I don’t believe people actually hate one another to the degree the social narrative suggests.

I believe everyone simply hasn’t gotten to know each other yet.

When People Meet and Develop Relationships, It’s Never Skin Color, Gender, Sexual Preference, or Creed That Fosters Dislike

There are clearly notable examples in history where people really do hate as much as they say. They behead innocent people on video, and they violently attack through word and action people who belong to some group they’ve identified as being Different From Themselves.

I think a lot of people subconsciously think (especially when young and unexposed to different cultures): I’m me. I belong to this group. We are good. I am good. Those people over there don’t belong to this group. They are different than me. We have competing interests sometimes. They must be bad.

But when we ACTUALLY spend time around other people with diverse beliefs and backgrounds, we are regularly exposed to the fact that human beings share so many commonalities, and mostly have the same goals.

It’s not a black football player and a white football player. It’s teammates who play for the Titans.

It’s not a black defendant and a white attorney. It’s two fathers who love their daughters and demand justice.

On Sept. 11, 2001, it wasn’t “That stupid idiot Bush fighting his daddy’s war over oil!!!” Or black or white or Hispanic or male or female or Christian or Jew or atheist or gay or straight or New York Yankees fan or Boston Red Sox fan.

It wasn’t even American or “foreigner.”

Because for a moment, it was only about humanity.

When we realized that fiery explosions kill people no matter what tribes they belong to, or what beliefs they have.

When we meet human beings where they are—or when we meet each other where WE are—we work together or play on sports teams together or fight battles together or laugh together or pray together, and then we collectively grow together.

I felt weird about gay people because I didn’t know any.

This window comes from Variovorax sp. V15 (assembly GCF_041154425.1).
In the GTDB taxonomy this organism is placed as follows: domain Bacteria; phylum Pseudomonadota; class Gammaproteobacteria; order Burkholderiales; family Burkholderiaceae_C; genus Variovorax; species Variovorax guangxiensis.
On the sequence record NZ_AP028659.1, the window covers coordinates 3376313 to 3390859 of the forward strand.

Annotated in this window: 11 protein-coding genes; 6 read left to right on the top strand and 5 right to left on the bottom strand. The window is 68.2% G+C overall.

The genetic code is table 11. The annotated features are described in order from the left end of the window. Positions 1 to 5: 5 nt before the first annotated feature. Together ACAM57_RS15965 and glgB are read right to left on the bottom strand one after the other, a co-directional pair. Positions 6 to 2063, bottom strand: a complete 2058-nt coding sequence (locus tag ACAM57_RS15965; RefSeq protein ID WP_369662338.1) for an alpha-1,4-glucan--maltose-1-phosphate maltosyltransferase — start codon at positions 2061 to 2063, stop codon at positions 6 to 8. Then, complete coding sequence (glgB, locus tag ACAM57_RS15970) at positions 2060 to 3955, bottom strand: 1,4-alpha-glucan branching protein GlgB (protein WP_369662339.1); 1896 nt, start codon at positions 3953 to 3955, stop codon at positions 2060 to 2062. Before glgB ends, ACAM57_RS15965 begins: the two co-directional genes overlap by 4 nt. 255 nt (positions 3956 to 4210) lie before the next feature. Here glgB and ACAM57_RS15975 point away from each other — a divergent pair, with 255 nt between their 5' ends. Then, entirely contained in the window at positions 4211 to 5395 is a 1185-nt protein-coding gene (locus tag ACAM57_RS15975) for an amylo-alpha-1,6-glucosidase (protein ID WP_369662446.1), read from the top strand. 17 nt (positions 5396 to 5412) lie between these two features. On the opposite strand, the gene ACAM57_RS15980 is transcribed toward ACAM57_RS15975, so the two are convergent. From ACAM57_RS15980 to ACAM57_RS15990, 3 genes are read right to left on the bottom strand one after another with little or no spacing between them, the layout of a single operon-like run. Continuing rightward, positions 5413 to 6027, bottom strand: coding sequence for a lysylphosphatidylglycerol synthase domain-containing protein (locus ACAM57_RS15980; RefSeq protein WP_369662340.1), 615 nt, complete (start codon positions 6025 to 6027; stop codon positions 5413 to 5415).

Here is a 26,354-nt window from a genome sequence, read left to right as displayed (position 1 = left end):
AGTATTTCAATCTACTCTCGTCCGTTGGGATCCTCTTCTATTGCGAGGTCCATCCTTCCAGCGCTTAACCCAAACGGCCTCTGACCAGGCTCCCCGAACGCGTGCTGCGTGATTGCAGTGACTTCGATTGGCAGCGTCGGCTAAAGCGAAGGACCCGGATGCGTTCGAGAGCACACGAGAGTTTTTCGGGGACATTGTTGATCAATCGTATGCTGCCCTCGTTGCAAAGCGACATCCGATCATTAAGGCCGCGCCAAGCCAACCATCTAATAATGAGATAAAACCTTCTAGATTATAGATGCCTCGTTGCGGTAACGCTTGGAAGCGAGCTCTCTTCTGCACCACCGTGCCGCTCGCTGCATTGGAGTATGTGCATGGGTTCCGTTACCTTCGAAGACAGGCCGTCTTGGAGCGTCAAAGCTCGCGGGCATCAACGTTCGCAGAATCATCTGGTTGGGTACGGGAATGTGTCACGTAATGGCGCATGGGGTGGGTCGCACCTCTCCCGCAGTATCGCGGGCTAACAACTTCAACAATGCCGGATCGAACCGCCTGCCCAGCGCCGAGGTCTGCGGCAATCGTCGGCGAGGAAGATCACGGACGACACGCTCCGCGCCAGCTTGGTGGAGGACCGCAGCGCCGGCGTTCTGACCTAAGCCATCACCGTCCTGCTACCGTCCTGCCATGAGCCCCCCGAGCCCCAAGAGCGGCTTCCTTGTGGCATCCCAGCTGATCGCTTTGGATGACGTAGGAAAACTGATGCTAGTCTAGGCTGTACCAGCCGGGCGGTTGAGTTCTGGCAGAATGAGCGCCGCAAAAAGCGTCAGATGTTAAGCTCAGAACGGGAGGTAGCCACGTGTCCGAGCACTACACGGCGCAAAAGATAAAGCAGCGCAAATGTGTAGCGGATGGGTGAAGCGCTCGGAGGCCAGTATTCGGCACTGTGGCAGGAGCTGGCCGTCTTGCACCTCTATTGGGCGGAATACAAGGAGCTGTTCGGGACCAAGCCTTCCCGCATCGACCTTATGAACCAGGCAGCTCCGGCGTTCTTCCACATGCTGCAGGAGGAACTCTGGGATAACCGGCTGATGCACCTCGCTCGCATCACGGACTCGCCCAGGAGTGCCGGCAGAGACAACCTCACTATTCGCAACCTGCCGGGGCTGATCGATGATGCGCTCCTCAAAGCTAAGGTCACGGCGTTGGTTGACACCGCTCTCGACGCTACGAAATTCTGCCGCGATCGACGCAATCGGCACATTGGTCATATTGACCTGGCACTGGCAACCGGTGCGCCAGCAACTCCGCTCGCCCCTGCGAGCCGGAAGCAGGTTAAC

But then I found out that I did, and there had been nothing weird about it at all.

Every one of us is a minority somewhere.

Every one of us is different in another part of town.

Every one of us has an accent.

Or. Just maybe.

No one is a minority.

All of us have a million things in common.

And underneath all the nonsense, everyone actually speaks the same language: Human.

Tagged , , , , , , , , , , , ,

Something About the Gay Marriage Ruling Doesn’t Feel Right

justice-peace

“Whenever you find yourself on the side of the majority, it is time to pause and reflect.” – Mark Twain

Because I grew up in a little Catholic school in a little Ohio town in the 1980s and ‘90s where boys played football and zero people were (openly) gay, the entire concept of homosexuality was foreign to me.

We all used the word “gay” the way you’re not supposed to. As a substitute for “stupid” or “lame.”

I was a little homophobic. I know because when a group of friends took me to my first gay bar in college, I made a big deal of the fact I wanted to stay near the girls because I don’t want anyone to think I’m gay!!! OMG!!! Even though 90 percent of the crowd was.

None of that ever felt mean or cruel to me, though. Stupid and ignorant? Sure. But I can’t think of a single instance when I set out to be either mean or cruel.

Then Matthew Shepard was killed my sophomore year of college. Shepard was a gay 21-year-old student at the University of Wyoming, and two other kids tied him to their pickup truck and drug him down a road. Head injuries killed him six days later. Signs pointed to homophobia as the motive for the killing. The case gained national (and probably global) attention, and hate crime legislation became a thing.

I thought about all of the openly gay students I’d gotten to know and befriended since moving away from home to a relatively large and diverse public university. Not one of them deserved even a sideways glance, let alone harm.